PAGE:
We had 1,155 volunteers participate in the Spring Sweep this year. We collected tons (literally) of trash both on the shorelines and in the water. While this is an incredible impact for WNY and the community, more is needed to keep our waterways protected day to day throughout the year. During #PollutionPrevention week, we wanted to empower you to take a look at your own consumption habits and see where you can reduce. When we talk about “reduce, reuse, and recycle,” reduce is first for a reason. Let’s work together to prevent pollution!
Tips and Facts to Reduce Trash
Observe Your Habits
Look at the different facets of your life. What do you enjoy doing and where do you enjoy spending time? Do these habits and hobbies involve consumption? What ways can you cut down on single-use waste in daily life?
Whether you’re working from home or in an office setting, there are ways to reduce waste in any environment! Read this blog post from Wendy, our Community Engagement Manager, to learn strategies from lowering the amount of trash made in the office.
Do you find yourself filling up that trash and recycling bin before garbage day? Instead of buying another receptiacle, consider what you’re disposing of and how you can reduce waste. Learn how our Deputy Executive Director of Finance decreased her household waste in this blog post.
Having a cookout? Learn how to make it more sustainable from Lauren, our Senior Planner.
Grocery Store Life
Recently, NY banned single-use plastic bags at grocery stores. While reusable bags are great, too much of anything can be harmful. Consider reusing a shirt from home to make a t-shirt bag. While in the produce section, try to gravitate towards items that aren’t covered in plastic and skip bagging these items in plastic. Many produce items don’t need a bag, and those that do can go in a reusable produce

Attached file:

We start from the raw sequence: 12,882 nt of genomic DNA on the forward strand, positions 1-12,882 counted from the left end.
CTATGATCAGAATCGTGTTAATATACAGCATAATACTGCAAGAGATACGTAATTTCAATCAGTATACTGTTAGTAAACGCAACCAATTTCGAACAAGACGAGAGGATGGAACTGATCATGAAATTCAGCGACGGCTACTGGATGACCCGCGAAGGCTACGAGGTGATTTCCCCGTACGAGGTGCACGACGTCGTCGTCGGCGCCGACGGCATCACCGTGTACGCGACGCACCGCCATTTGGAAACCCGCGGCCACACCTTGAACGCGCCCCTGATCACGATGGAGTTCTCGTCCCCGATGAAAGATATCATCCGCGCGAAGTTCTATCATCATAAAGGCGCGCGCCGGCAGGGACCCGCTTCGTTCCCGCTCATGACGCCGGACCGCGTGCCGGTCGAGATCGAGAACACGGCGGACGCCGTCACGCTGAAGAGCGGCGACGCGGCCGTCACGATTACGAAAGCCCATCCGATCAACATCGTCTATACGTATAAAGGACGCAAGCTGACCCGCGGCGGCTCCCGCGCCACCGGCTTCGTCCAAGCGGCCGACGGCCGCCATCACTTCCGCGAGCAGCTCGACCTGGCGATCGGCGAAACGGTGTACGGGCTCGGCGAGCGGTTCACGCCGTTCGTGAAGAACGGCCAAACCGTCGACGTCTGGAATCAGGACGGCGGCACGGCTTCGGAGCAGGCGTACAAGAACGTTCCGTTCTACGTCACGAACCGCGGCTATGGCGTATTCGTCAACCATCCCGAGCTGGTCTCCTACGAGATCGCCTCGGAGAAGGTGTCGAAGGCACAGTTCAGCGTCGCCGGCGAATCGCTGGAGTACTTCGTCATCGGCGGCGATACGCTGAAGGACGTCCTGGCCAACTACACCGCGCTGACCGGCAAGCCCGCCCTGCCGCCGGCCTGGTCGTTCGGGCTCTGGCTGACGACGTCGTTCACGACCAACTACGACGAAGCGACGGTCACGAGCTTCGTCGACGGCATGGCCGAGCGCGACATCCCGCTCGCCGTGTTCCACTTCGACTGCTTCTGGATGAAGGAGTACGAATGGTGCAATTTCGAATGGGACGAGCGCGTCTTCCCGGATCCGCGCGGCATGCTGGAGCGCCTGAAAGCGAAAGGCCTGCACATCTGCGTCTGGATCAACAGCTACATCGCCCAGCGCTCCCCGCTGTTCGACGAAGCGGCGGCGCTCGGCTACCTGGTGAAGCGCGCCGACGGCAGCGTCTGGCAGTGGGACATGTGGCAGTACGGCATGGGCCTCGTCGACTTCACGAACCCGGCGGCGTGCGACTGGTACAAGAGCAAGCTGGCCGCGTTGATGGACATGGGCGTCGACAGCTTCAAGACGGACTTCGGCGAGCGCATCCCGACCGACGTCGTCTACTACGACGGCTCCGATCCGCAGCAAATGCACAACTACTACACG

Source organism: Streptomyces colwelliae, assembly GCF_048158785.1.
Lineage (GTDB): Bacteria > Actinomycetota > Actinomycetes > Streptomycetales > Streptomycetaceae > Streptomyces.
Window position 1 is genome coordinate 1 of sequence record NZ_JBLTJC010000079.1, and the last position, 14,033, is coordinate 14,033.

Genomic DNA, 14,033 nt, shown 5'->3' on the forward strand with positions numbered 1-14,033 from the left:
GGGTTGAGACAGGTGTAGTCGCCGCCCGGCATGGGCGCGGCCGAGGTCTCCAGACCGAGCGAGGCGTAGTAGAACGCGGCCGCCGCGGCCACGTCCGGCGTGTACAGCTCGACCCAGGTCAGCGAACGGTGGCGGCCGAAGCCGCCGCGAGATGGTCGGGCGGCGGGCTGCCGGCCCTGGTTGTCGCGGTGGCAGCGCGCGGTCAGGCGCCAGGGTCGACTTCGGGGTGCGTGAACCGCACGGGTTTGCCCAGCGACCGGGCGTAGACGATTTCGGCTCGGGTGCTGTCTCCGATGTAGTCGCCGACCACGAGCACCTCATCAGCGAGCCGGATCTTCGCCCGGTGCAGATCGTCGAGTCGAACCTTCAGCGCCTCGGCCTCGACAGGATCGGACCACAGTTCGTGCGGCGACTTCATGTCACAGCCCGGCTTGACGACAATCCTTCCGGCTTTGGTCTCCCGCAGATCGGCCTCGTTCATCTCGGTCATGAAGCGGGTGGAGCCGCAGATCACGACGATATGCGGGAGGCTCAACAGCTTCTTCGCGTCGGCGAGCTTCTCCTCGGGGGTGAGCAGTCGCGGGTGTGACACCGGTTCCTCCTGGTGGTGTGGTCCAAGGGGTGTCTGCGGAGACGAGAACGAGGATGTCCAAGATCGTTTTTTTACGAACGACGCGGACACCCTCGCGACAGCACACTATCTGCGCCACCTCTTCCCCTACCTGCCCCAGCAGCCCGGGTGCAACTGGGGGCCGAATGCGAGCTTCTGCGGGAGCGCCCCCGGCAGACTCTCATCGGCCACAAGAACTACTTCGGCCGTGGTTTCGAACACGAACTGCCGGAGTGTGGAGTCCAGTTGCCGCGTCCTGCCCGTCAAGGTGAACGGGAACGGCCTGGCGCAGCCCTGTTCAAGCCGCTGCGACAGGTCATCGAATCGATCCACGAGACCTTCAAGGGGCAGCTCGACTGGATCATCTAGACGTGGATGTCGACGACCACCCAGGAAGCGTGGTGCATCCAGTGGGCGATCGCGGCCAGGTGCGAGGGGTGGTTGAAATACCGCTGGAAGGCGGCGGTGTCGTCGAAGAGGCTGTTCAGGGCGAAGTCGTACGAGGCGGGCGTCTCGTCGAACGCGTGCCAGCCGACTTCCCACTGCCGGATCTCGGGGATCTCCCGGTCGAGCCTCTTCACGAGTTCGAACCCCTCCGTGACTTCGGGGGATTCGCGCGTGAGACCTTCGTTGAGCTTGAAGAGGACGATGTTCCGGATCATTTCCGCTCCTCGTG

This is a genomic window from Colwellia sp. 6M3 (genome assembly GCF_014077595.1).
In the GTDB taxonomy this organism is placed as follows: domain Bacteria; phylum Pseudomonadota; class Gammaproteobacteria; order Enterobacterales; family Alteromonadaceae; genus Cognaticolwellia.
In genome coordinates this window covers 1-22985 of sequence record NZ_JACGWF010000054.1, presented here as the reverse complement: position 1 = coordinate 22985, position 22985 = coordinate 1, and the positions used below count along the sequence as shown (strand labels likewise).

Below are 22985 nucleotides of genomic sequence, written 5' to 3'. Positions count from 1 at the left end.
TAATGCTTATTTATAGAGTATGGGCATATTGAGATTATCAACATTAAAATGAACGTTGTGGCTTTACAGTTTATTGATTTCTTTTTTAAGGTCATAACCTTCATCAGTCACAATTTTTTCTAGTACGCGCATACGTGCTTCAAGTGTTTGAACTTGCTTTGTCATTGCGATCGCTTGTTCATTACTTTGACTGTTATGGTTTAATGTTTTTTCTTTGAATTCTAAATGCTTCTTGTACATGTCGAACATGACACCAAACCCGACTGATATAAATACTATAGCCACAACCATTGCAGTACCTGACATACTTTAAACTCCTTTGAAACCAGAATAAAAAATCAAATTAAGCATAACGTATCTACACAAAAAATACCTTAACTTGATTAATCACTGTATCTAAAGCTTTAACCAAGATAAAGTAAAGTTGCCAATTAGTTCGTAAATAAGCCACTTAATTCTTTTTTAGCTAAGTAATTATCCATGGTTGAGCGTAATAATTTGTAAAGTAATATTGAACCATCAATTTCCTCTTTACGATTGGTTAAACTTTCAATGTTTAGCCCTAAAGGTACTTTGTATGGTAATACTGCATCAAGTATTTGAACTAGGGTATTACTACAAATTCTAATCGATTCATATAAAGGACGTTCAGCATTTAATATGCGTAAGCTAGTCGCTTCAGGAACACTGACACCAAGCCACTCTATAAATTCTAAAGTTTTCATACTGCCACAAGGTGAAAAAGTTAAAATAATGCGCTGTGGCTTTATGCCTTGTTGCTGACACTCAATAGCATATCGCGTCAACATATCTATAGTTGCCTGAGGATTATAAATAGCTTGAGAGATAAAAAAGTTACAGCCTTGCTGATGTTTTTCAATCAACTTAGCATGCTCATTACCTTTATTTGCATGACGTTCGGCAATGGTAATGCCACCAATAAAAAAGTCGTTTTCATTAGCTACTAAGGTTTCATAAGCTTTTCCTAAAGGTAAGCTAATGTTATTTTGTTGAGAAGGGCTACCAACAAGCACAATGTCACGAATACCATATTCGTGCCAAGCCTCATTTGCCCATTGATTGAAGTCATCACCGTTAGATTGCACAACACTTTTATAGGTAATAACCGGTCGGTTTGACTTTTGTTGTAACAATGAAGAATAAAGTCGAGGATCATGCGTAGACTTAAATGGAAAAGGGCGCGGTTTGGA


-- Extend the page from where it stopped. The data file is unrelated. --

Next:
Eating Out Life
Does your favorite takeout place use styrofoam or other hard-to-recycle containers? Next time you order, pay attention. Consider skipping the straws and plastic silverware, and talking to the owners about switching to more eco-friendly takeout containers. Learn more about using less single-use plastic from our Community Engagement Manager, Liz.
How much smoking-related waste was collected at volunteer cleanups in 2019 across the Great Lakes Basin? 339,716 cigarette butts, 44,822 cigar tips, and 6,868 other smoking-related waste products. Tobacco related waste is the top type of litter found in the Great Lakes. Tobacco-Free Western New York put these butt bins up around Roswell Park Comprehensive Cancer Center. What a great way to prevent litter![/et_pb_text][et_pb_text _builder_version=”4.3.2″ text_font_size=”20px”]
5.6 Million pounds of plastic enter Lake Erie each year. That’s the equivalent of 201 billion plastic bottles per year. One bottle takes about 1,000 years to break down. Less than 30 percent of bottles are successfully recycled. Plastic water bottles leach microplastics into our water resources that may be harmful to people and animals. Get a reusable one.
Pay Attention to Policy Changes
As end users, we are only part of the problem. If you’re looking to sign on to impactful bills and learn more about policy work that can slow production of single-use items, follow our plastic pollution page.
Follow updates for the Break Free from Plastic Act.
Get Involved in Challenges and Cleanups
Participate in a challenge! Plastic Free July is happening NOW! Are you up for a whole month without single-use plastic?
Consider doing a solo sweep to clean up litter in our watershed. Remember to fill out a solo sweep data form to tell us what you found. Your data could be part of the next big policy change!
Get to Know Your Local Recycling Programs
For recycling info from the City of Buffalo, click here: buffalo recycles.
My colleagues teach me something new every day! I am more intentional about my consumption habits thanks to them.